Last week I disembarked in Denmark to find myself already embroiled in European intrigue—an international espionage scandal, even.
Okay, not quite, but humor me. I was, however, quoted by the UK’s deputy National Security Adviser, Oliver Robbins, to bolster his case in his testimony to Her Majesty’s High Court of Justice why it was necessary to disrupt journalistic communications, via the detention of Glenn Greenwald’s partner David Miranda, in the Snowden affair (hat tip to Jay Rosen for pointing this out to me).
This came as a surprise to me, because that quote came from a column where I scorched Robbins & Co. for their attack against journalism, which included having The Guardian smash hard drives to bits in its basement. Indeed, Robbins cut off half of the sentence to obscure what I was getting at.
In an article published on the same day by the Columbia Journalism Review (“Guardian bombshells in an escalating battle against journalism”) Ryan Chittum wrote that the claimant “was serving as a human passenger pigeon, shuttling encrypted files on USB drives between filmmaker Laura Poitras and Greenwald”.
And here’s what I actually wrote:
Miranda was serving as a human passenger pigeon, shuttling encrypted files on USB drives between filmmaker Laura Poitras and Greenwald because, as the whole world now knows, the Internet is fully bugged by the US and UK governments.
That kind of changes the gist, no? British and American spies’ surveillance of almost all communications on the Internet and their increasing antipathy to journalists has forced reporters back to primitive communications methods—the very ones Robbins criticizes as “insecure.” (And by the way, I should have said carrier pigeon, not passenger pigeon.)
If it were just a clipped quote, there wouldn’t be much to protest here. But that kind of thing raises questions about what else in Robbins’s testimony isn’t all there. It turns out that Robbins uses selective quotes, specious reasoning, questionable numbers, and flat-out disingenuous claims to make his case that journalists merely possessing secrets was a grave danger to the United Kingdom.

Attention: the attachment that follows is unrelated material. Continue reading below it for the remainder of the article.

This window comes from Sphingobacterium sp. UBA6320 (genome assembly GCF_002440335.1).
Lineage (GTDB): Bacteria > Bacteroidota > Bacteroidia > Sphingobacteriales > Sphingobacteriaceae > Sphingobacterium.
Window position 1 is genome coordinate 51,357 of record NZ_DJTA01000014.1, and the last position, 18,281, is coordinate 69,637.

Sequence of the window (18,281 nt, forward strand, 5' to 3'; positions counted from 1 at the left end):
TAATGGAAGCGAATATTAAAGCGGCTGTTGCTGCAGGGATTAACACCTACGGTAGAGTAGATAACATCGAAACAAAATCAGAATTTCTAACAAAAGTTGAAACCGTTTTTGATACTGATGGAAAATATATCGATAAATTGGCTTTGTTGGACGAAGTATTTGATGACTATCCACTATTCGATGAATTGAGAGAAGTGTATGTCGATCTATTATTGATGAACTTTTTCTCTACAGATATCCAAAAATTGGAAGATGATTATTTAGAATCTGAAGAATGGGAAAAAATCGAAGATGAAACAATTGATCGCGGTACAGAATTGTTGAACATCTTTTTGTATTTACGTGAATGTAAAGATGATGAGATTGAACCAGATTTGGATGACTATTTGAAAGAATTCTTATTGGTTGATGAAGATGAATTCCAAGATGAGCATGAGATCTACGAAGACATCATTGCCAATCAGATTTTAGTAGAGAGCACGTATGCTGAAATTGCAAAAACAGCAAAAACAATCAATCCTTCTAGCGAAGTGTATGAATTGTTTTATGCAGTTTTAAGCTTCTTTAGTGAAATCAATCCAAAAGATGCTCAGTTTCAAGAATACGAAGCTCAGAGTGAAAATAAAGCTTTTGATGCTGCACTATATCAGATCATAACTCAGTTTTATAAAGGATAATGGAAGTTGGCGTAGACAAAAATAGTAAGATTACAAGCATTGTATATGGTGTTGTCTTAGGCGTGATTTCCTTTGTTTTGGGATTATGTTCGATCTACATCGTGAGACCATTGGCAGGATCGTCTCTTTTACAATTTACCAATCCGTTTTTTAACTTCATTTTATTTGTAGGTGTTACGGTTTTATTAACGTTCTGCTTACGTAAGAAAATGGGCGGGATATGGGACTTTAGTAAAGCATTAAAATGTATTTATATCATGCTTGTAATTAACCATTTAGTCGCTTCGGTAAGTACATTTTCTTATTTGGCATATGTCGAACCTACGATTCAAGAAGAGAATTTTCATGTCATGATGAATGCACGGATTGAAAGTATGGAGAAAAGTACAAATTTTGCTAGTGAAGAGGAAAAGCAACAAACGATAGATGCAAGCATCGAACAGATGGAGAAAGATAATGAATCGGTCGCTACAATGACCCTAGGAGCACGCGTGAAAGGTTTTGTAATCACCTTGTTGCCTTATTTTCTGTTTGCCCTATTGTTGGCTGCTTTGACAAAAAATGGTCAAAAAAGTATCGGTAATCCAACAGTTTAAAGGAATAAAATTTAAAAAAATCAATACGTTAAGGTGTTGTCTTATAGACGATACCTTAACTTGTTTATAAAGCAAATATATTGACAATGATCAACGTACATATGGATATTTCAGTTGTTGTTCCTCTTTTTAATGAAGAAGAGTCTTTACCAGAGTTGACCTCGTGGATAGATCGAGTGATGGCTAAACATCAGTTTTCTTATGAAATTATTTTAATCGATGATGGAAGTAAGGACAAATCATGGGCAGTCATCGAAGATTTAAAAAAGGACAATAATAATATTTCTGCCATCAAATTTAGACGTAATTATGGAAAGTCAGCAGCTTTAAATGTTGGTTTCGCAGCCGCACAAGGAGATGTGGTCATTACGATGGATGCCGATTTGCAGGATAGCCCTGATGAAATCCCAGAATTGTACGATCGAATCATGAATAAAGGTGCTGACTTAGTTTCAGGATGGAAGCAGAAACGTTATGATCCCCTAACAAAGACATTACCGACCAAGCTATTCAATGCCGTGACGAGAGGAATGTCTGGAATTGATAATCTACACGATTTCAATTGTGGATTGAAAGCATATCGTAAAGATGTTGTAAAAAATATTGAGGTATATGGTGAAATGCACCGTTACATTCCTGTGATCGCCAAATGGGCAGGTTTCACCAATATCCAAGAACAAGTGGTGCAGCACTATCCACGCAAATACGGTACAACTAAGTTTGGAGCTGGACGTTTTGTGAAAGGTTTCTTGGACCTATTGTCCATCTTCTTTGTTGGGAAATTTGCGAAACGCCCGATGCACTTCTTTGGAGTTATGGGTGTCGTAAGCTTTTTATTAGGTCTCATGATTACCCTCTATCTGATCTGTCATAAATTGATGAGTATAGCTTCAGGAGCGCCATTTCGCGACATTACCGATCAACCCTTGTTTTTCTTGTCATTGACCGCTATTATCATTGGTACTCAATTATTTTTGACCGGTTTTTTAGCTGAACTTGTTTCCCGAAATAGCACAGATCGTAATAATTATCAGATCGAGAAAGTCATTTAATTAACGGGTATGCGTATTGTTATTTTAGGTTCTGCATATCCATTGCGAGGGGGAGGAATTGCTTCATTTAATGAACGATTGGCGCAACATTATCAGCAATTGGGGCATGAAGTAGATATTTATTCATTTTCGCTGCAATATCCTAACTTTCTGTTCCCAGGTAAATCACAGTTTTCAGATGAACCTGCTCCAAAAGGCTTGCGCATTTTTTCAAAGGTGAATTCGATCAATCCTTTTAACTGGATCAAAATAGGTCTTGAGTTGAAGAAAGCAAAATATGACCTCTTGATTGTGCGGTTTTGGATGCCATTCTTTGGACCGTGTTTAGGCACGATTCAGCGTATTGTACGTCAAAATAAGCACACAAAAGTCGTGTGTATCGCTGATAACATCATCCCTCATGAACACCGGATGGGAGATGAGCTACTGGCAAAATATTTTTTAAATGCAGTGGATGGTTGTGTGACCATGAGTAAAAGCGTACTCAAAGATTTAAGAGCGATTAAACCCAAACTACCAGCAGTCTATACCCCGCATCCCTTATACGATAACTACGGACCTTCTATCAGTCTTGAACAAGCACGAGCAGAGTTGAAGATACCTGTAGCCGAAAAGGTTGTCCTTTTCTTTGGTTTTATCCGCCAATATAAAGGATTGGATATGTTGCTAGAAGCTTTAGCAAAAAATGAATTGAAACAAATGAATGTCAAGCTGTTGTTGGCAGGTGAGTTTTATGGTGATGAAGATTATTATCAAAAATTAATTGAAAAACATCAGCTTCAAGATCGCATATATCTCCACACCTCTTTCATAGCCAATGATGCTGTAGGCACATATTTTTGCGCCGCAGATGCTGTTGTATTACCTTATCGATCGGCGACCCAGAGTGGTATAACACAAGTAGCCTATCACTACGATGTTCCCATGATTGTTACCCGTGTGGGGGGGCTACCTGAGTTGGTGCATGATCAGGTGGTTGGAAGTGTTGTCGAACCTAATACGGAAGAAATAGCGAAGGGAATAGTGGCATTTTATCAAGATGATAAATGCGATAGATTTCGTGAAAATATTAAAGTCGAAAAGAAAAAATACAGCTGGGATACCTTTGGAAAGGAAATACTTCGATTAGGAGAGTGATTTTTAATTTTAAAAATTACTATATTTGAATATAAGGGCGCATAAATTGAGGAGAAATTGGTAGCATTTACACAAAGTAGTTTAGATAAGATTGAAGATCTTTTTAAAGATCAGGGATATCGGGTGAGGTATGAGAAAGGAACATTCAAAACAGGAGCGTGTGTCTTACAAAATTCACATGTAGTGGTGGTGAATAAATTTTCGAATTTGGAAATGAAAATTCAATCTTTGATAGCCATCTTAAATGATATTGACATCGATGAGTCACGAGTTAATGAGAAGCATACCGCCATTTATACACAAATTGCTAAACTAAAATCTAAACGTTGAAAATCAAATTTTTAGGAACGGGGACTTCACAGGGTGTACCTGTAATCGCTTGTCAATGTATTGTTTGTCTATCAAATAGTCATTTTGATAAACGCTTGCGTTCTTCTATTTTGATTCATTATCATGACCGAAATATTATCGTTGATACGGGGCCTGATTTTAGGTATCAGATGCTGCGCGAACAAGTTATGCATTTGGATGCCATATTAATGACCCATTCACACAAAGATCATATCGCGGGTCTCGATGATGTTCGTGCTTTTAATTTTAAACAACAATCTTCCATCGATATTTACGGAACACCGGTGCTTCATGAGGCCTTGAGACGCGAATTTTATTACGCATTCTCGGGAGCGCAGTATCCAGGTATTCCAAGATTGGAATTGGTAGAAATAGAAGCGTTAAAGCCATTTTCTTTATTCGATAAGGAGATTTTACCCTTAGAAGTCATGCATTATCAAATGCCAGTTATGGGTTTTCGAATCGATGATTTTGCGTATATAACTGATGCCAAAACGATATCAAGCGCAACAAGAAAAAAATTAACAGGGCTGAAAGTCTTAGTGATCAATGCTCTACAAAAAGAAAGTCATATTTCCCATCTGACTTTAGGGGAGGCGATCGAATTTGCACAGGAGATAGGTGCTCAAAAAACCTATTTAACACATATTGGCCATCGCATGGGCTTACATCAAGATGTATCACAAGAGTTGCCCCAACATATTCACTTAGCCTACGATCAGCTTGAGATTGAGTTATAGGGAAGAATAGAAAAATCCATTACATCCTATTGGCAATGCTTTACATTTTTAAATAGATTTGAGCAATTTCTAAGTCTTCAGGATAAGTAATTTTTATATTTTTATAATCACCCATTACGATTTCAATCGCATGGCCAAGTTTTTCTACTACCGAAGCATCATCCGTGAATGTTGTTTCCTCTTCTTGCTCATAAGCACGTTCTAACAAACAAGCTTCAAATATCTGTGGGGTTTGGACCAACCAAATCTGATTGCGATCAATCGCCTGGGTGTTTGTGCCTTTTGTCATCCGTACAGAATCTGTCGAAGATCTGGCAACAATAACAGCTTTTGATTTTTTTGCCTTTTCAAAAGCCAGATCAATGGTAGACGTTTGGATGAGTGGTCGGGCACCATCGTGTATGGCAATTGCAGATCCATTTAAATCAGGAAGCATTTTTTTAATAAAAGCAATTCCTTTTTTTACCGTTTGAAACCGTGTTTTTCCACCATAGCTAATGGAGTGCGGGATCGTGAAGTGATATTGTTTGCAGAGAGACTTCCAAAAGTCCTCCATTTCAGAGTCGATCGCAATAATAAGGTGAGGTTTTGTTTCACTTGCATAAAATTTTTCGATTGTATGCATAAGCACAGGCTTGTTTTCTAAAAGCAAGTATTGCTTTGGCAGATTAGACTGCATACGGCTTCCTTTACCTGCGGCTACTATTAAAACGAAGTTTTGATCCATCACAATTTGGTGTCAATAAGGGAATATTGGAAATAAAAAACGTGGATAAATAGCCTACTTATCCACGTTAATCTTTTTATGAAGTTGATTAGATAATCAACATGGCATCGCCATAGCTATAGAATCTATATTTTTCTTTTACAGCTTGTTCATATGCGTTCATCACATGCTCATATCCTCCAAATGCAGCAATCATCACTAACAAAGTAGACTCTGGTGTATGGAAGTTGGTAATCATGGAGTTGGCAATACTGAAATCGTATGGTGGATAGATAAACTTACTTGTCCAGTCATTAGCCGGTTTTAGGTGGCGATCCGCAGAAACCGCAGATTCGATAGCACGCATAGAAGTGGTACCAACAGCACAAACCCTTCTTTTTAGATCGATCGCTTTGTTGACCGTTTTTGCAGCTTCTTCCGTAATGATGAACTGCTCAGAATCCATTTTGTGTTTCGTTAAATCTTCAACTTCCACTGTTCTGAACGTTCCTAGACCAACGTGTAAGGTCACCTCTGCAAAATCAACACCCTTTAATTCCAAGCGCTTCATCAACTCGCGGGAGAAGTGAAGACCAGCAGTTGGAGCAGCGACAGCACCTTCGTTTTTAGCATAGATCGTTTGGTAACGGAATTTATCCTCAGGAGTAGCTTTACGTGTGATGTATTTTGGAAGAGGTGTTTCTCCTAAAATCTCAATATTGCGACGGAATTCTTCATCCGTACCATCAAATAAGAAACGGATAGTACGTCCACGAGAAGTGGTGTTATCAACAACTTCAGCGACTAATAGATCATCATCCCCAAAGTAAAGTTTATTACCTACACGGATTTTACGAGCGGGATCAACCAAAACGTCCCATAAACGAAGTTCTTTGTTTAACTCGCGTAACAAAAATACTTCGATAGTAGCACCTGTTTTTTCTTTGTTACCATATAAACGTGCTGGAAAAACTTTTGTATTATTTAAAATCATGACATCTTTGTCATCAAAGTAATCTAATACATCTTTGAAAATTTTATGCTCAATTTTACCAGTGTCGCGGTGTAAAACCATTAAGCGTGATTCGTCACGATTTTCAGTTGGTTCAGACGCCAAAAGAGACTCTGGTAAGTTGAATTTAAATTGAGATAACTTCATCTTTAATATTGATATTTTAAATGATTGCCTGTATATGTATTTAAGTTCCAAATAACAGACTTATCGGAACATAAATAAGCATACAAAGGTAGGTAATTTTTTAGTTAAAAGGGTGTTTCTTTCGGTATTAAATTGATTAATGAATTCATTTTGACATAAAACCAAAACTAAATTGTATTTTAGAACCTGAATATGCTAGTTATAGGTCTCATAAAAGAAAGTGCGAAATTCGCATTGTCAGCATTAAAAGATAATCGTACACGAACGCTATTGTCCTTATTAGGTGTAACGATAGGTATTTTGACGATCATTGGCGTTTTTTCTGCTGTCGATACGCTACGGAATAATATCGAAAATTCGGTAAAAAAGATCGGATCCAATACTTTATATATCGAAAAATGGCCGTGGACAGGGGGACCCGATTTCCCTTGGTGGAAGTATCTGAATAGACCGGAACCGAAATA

For one thing, it’s a bit much that the British government says that it’s so concerned about The Guardian’s data hygiene. It is, after all, the one that managed to lose 58,000 of its secret and top secret documents.
But Robbins’s testimony regarding the supposedly lax security of Miranda, Greenwald, and Laura Poitras doesn’t seem to add up. Robbins says that Miranda was carrying a paper with a password to unlock the encrypted files, but also says the UK can only read a few dozen of the 58,000 files.
Anyone claiming that David Miranda was carrying a password that allowed access to documents is lying. UK itself says they can’t access them…
Good encryption requires multiple passwords, not just one. That pw allows no access to documents, period.
Robbins then goes on to assert that Greenwald and Snowden can’t know what might harm the UK if it is published:
Indeed it is impossible for a journalist alone to form a proper judgment about what disclosure of protectively marked intelligence does or does not damage national security…
This is misleading. It’s not as if Greenwald is doing a Wikileaks-style document dump and crowd-sourcing the reporting (that’s one major difference between Edward Snowden and Bradley Manning, by the way). The Guardian is vetting the information, and you can be sure the paper is going back and forth with the government, perhaps even with Robbins himself, before it reports anything. If the spooks have their hair on fire when asked for comment on an upcoming story, be sure the paper will be extra careful about whether it should publish.
It seems to me that Robbins’s testimony itself betrays a disconnect from what journalism is supposed to be all about. It’s a bit less surprising that his government has taken the drastic actions it has in recent weeks.
Guardian bombshells in an escalating battle against journalism. Greenwald partner’s detention, prior-restraint threats, and smashed hard drives.